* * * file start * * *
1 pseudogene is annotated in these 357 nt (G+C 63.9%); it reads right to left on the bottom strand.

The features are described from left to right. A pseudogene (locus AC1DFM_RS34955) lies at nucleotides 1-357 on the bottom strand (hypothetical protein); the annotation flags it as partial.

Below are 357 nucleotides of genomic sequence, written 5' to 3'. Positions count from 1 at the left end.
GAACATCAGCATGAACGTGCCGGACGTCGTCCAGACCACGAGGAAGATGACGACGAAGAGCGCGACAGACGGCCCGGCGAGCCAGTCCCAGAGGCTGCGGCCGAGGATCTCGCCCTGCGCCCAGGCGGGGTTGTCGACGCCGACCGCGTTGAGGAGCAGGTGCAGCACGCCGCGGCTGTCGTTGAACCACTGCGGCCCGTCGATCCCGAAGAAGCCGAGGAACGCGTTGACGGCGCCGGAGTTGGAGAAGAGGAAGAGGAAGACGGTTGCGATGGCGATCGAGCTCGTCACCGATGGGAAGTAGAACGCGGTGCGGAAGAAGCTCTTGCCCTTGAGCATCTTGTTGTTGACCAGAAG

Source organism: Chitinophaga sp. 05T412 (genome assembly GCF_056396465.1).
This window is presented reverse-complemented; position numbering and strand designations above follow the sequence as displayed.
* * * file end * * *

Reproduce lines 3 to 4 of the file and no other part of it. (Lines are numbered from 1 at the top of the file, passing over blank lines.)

Below are 357 nucleotides of genomic sequence, written 5' to 3'. Positions count from 1 at the left end.
GAACATCAGCATGAACGTGCCGGACGTCGTCCAGACCACGAGGAAGATGACGACGAAGAGCGCGACAGACGGCCCGGCGAGCCAGTCCCAGAGGCTGCGGCCGAGGATCTCGCCCTGCGCCCAGGCGGGGTTGTCGACGCCGACCGCGTTGAGGAGCAGGTGCAGCACGCCGCGGCTGTCGTTGAACCACTGCGGCCCGTCGATCCCGAAGAAGCCGAGGAACGCGTTGACGGCGCCGGAGTTGGAGAAGAGGAAGAGGAAGACGGTTGCGATGGCGATCGAGCTCGTCACCGATGGGAAGTAGAACGCGGTGCGGAAGAAGCTCTTGCCCTTGAGCATCTTGTTGTTGACCAGAAG